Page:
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New federal climate plan includes carbon tax increases through 2030

FILE PHOTO - Prime Minister Justin Trudeau leaves a news conference in Ottawa, Monday, Dec. 7, 2020.
Image Credit: THE CANADIAN PRESS/Adrian Wyld
December 11, 2020 - 10:51 AM

OTTAWA - The federal government has released a $15-billion plan to meet its climate change commitments that includes steady increases to its carbon tax in each of the next 10 years.

"It can no longer be free to pollute anywhere in the country," Prime Minister Justin Trudeau said Friday.

The plan includes money to encourage heavy industry to reduce its emissions, for communities to improve energy efficiency of buildings such as arenas and halls, and for remote communities to get off diesel-generated power.

But its centrepiece will be an increase in the federal carbon price.

The price on carbon will continue to increase by $10 a tonne until it reaches $50 per tonne in 2022. Trudeau announced increases will carry on and get steeper after that — $15 a tonne per year.

By 2030, the price is to be $170 tonne — enough, say federal officials, to increase the price of gas at the pump by 27.6 cents a litre.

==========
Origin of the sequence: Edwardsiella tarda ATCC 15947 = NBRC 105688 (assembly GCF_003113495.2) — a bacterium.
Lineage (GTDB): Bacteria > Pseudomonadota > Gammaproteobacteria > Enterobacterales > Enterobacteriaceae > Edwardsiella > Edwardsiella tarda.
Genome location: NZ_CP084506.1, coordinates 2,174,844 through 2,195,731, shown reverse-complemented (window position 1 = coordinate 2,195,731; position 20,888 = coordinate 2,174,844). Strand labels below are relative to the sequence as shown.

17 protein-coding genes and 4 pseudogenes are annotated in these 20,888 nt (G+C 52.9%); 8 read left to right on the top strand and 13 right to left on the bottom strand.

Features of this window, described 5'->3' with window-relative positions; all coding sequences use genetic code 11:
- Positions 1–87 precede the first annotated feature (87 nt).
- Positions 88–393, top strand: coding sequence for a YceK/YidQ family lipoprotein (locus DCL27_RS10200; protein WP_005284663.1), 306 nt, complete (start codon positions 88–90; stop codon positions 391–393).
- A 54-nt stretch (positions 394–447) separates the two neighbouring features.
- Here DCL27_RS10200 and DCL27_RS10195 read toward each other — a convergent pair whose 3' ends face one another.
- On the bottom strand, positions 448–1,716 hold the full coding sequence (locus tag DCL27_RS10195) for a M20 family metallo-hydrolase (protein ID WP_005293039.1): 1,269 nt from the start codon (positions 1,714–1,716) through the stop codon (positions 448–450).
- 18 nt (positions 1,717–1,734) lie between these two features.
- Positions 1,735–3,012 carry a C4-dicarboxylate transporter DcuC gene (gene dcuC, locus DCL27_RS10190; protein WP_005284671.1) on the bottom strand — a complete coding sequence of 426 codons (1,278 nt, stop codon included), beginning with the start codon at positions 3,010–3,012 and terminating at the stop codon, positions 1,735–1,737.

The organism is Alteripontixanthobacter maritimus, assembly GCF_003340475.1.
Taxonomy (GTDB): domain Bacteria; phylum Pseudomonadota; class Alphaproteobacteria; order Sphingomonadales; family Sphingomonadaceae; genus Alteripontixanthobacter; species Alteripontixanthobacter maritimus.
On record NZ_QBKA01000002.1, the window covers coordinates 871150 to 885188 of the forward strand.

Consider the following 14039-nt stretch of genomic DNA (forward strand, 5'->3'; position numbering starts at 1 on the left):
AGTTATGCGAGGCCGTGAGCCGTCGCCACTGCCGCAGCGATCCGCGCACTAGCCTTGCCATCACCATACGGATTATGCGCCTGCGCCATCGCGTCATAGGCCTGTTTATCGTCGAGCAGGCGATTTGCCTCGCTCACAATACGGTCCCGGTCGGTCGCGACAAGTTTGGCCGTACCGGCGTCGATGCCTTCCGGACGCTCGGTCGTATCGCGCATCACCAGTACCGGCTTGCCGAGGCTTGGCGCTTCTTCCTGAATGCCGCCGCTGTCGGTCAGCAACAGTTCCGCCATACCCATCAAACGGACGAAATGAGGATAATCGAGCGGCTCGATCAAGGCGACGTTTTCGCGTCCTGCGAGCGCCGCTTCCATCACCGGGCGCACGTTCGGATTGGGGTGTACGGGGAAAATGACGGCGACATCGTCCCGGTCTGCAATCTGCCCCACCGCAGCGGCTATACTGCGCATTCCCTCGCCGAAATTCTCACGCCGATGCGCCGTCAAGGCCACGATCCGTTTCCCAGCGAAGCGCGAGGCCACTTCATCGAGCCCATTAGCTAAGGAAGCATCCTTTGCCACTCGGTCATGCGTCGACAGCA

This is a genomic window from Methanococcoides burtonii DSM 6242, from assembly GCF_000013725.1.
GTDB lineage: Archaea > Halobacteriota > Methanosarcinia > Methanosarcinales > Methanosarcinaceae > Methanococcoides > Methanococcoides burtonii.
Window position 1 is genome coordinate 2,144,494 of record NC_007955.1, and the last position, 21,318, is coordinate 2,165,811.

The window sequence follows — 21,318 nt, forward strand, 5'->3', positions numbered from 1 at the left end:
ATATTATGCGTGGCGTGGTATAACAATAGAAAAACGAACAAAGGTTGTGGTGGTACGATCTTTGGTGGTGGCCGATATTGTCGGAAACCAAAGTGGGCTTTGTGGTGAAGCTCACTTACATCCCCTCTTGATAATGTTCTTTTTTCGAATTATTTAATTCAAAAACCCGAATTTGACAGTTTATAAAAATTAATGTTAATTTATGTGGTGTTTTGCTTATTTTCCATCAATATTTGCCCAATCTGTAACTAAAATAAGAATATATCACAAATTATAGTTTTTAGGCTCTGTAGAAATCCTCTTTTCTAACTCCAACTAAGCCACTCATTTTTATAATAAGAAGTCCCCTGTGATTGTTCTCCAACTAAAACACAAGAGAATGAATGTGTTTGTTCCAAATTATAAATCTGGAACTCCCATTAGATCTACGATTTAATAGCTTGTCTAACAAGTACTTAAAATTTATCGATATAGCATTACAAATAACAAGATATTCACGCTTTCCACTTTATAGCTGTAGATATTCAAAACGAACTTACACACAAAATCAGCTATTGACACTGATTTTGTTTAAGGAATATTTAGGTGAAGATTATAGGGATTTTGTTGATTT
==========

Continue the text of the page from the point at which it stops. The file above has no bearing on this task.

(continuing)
Trudeau said the tax will continue to be rebated and that most families should get more back than they pay in tax.

"We are continuing to move forward and putting more money in the pockets of Canadian families by increasing the price on pollution."

Other features of the plan include $3 billion for projects in industries such as steel mills and petrochemical plants to reduce or offset their emissions.

Communities are to get $1.5 billion to refit infrastructure and remote towns are to get nearly $1 billion to help them get off fossil fuels.

The plan is to achieve a 32 per cent reduction in emissions by 2030, slightly more than the federal Liberals' 30 per cent commitment.

Ottawa hopes to reach 40 per cent reductions when provincial programs are layered on.

This report by The Canadian Press was first published Dec. 11, 2020.

— By Bob Weber in Edmonton. Follow @row1960 on Twitter

News from © The Canadian Press, 2020
The Canadian Press

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